Jerrod Niemann is releasing a sophomore album, the follow-up to his successful debut, 'Judge Jerrod and the Hung Jury.' The new collection of tunes, 'Free the Music,' shows his growth and maturity as a man, singer and songwriter, but still has a fair share of personality and fun mixed in.

Like with his debut project, Niemann took part in writing every song on the 12-track album, including its lead single, 'Shinin' on Me.' And the sun -- and everything else -- is definitely shining on the singer. Taste of Country caught up with Niemann recently to discuss the new project and the musical journey he plans on taking his fans through in order to 'Free the Music' in us all.

ToC: Compare the new album to your debut release, ‘Judge Jerrod and the Hung Jury.’
Jerrod Niemann: There are a lot of similarities and a lot of differences between this album and the last album. They’re both concept records, of course -- the first one being a concept record because of the instrumentation, pretty much because it was a connected story with 20 tracks… 12 songs and then the rest being interludes with skits. This one I wanted to be a concept record, but rather than it being organized chaos, we focused more on instrumentation aspect. We wanted to have a very acoustic-sounding record. We stumbled upon this vision called 'clasp' that a guy named Chris Estes invented. It allows you to simultaneously record analog and digital at the same time. Other artists like Lenny Kravitz and the Rolling Stones have used this. It’s a cutting edge device using the signal flow. It’s actually in a signal flow before it hits your hard drive, so it captures the analog sound, giving you a whole other set of options. We laid the foundation of keeping it acoustic. The first thing we decided to do was use an acoustic bass on the entire record. We took all the heads off the bottom of the drums. We added horns to every song on the record and we also did a hybrid instrumentation. We just set a huge foundation for a nice organic sound that allowed us to add harmonies. It all sounded great.

The record is a lot more uptempo [than the last]. It has maybe three ballads on it. I got to write or co-write every song on the album, and that was just because I wanted to write to the style of the horns that we were trying to record with and the other instrumentation… to cater to those instruments, but also at the same time playing homage to all of those instruments, and also interpret them in their own way.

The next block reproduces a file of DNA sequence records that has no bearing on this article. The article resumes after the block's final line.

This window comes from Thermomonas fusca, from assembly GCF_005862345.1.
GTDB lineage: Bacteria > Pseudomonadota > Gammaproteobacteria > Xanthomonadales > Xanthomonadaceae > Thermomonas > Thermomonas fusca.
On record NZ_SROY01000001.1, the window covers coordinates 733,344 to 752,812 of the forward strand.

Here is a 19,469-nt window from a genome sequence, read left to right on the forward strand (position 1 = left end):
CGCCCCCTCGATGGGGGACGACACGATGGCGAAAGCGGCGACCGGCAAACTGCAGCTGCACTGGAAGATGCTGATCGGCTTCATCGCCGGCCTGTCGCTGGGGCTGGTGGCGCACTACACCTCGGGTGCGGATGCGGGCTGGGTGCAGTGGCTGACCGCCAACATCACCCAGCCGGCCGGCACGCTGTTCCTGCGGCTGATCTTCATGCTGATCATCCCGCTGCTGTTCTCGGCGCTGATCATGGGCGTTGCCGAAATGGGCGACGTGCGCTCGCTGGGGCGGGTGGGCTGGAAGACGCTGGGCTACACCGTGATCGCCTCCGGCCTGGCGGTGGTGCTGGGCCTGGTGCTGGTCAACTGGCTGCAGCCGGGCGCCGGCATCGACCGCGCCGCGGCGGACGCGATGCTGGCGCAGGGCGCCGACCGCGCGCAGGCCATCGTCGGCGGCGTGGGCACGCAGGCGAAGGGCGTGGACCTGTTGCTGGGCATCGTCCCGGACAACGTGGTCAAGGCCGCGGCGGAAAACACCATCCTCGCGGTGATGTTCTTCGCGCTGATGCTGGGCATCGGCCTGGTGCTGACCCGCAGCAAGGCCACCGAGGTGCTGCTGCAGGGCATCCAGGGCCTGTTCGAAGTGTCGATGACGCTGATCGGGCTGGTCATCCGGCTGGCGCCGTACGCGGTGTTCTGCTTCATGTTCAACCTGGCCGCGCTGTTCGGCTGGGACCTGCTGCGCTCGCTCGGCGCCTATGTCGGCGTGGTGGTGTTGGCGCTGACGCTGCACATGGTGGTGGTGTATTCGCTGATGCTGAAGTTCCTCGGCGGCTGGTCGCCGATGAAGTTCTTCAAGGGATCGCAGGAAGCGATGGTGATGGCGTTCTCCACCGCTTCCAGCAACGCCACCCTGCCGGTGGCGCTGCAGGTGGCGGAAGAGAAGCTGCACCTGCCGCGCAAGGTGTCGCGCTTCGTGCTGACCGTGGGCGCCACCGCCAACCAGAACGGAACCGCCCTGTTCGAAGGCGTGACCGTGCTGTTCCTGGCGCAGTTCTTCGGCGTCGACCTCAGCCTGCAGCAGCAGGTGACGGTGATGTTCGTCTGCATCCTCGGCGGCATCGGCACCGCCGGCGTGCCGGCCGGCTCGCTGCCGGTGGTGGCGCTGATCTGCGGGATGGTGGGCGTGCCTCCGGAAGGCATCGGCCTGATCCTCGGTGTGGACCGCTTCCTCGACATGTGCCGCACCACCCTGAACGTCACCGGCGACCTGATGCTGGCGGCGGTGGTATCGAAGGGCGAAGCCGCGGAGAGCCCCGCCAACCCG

Did you feel any pressure going into the making of ‘Free the Music’ after having such a successful first album?
I wanted to just turn the page. Everything on the first album was sort of a happy accident. We did everything for fun and it was a huge learning experience. Having one album under our belts definitely helped us learn the second time around. We got to know each other in the studio better and how everybody collaborated together. We also probably had more of a maturity level due to that of musicianship. So, the pressure wasn’t really there -- the excitement was. We wanted to challenge ourselves to try to do something creative and fun and exciting that was different, but also showed our versatility, but yet didn’t stray too far out of our comfort zone. Instead of being nervous or pressured, it was fun because we actually had people for the first time in our lives paying attention.

One of the standout tracks, for us, is 'Only God Could Love You More,' which you co-wrote with Lee Brice and Jon Stone. Tell us about how that song came about.
‘Only God Could Love You More’ is definitely one of my favorite songs. It was Jon Stone’s idea. I thought, 'Man, what an amazing thought.' It’s one of those ideas that just gives you chills when you think about it. I knew that we had to write it right. We actually wrote the song once, and then later, I had this other idea for a song that fit so perfectly with ‘Only God Could Love You More.’ I called Jon and Lee and said, 'Flatter me for a second and listen to this idea.' They were nice enough to roll with me on it, and we finished the current version. The song sounds like a movie to me. The arrangement on this song could almost be the brother or sister to ‘What Do You Want’ from the first record.

Which song on the album best describes you at this time in your life?